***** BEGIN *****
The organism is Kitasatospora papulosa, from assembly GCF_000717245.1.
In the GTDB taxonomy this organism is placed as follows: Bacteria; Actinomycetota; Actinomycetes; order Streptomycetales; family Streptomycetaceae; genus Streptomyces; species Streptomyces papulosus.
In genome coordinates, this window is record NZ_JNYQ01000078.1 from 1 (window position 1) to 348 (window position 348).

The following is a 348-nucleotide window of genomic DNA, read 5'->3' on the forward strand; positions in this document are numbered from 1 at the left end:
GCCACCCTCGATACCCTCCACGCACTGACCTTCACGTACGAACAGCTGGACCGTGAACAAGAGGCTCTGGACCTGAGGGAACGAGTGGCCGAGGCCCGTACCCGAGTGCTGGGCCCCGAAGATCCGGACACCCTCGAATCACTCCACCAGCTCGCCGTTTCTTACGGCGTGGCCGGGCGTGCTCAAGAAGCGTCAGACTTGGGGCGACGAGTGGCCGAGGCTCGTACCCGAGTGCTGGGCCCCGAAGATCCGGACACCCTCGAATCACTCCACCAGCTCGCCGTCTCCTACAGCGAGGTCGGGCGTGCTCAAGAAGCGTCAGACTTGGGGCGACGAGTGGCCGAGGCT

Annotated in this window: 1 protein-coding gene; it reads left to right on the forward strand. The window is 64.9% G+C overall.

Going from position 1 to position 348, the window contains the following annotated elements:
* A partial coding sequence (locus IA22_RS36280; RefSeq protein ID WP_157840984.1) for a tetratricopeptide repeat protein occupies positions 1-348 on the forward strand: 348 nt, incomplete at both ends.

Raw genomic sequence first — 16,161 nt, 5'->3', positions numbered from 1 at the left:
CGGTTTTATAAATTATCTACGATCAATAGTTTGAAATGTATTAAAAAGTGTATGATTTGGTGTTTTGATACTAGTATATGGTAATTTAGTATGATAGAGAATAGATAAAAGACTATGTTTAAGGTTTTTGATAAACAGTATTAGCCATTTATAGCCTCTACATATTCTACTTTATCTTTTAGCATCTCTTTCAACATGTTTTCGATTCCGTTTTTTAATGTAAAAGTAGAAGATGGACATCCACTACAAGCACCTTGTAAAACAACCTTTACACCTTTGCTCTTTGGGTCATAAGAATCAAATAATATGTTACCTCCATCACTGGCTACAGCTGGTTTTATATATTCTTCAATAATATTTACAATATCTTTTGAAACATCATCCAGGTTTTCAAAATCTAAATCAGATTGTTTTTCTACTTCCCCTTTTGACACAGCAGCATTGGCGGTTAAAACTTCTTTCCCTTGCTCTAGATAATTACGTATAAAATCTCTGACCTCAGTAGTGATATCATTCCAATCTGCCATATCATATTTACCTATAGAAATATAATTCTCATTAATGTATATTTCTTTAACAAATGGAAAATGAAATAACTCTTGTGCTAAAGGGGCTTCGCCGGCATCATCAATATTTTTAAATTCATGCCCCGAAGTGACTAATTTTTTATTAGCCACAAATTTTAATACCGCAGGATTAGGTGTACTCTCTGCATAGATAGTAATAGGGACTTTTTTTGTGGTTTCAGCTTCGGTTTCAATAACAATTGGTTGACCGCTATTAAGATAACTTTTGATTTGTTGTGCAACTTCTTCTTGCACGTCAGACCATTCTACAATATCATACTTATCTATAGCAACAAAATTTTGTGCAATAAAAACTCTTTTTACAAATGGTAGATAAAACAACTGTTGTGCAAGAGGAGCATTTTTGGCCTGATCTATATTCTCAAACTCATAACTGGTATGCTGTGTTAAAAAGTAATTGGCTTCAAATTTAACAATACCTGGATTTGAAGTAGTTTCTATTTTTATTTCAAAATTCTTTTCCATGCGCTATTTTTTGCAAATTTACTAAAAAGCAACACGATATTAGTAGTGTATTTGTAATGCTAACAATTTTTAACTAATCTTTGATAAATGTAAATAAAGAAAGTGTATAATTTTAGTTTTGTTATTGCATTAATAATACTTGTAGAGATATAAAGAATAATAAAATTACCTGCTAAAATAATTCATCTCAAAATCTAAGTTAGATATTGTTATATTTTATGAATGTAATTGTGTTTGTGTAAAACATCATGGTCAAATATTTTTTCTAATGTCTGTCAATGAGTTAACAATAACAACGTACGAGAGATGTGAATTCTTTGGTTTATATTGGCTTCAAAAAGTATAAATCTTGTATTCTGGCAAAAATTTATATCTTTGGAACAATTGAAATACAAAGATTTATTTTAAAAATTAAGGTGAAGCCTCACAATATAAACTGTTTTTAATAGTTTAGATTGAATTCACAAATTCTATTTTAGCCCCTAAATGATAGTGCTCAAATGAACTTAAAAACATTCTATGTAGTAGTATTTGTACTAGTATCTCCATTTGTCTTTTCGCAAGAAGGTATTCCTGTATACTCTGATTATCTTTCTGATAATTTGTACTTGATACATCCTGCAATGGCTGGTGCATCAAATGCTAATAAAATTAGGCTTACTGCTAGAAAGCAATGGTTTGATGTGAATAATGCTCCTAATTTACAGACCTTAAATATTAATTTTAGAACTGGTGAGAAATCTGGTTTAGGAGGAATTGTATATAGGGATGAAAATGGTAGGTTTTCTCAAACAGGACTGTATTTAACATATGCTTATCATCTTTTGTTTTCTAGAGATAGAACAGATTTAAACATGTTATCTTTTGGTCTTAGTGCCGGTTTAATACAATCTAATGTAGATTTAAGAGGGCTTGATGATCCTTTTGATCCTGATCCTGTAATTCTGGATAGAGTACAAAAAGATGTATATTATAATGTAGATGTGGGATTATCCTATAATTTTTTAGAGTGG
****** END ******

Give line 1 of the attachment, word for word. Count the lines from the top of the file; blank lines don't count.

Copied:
The organism is Kitasatospora papulosa, from assembly GCF_000717245.1.